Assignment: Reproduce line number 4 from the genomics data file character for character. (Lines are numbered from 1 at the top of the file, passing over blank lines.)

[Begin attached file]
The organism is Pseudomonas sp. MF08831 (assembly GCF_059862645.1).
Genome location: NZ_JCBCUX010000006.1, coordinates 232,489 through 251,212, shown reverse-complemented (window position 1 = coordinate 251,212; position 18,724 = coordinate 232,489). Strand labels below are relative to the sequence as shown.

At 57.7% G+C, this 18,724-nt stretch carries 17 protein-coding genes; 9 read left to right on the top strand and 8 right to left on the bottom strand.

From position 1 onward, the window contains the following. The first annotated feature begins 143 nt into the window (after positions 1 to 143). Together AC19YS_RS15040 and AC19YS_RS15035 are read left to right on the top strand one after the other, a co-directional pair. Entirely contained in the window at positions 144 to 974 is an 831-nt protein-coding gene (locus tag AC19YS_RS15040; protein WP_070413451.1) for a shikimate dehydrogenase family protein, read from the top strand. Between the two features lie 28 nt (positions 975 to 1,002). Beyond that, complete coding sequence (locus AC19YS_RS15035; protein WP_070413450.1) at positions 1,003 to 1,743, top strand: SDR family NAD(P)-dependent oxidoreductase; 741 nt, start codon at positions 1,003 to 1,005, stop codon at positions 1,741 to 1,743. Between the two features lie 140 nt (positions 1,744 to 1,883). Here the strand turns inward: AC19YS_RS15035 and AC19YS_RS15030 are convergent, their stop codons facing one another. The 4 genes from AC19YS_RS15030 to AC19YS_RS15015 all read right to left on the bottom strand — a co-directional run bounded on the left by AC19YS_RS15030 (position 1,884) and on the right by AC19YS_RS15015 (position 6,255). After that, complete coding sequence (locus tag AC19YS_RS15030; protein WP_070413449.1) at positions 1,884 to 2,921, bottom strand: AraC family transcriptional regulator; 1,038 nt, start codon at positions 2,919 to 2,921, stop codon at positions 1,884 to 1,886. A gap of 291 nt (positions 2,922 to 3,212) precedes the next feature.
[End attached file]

From position 1 onward, the window contains the following. The first annotated feature begins 143 nt into the window (after positions 1 to 143). Together AC19YS_RS15040 and AC19YS_RS15035 are read left to right on the top strand one after the other, a co-directional pair. Entirely contained in the window at positions 144 to 974 is an 831-nt protein-coding gene (locus tag AC19YS_RS15040; protein WP_070413451.1) for a shikimate dehydrogenase family protein, read from the top strand. Between the two features lie 28 nt (positions 975 to 1,002). Beyond that, complete coding sequence (locus AC19YS_RS15035; protein WP_070413450.1) at positions 1,003 to 1,743, top strand: SDR family NAD(P)-dependent oxidoreductase; 741 nt, start codon at positions 1,003 to 1,005, stop codon at positions 1,741 to 1,743. Between the two features lie 140 nt (positions 1,744 to 1,883). Here the strand turns inward: AC19YS_RS15035 and AC19YS_RS15030 are convergent, their stop codons facing one another. The 4 genes from AC19YS_RS15030 to AC19YS_RS15015 all read right to left on the bottom strand — a co-directional run bounded on the left by AC19YS_RS15030 (position 1,884) and on the right by AC19YS_RS15015 (position 6,255). After that, complete coding sequence (locus tag AC19YS_RS15030; protein WP_070413449.1) at positions 1,884 to 2,921, bottom strand: AraC family transcriptional regulator; 1,038 nt, start codon at positions 2,919 to 2,921, stop codon at positions 1,884 to 1,886. A gap of 291 nt (positions 2,922 to 3,212) precedes the next feature.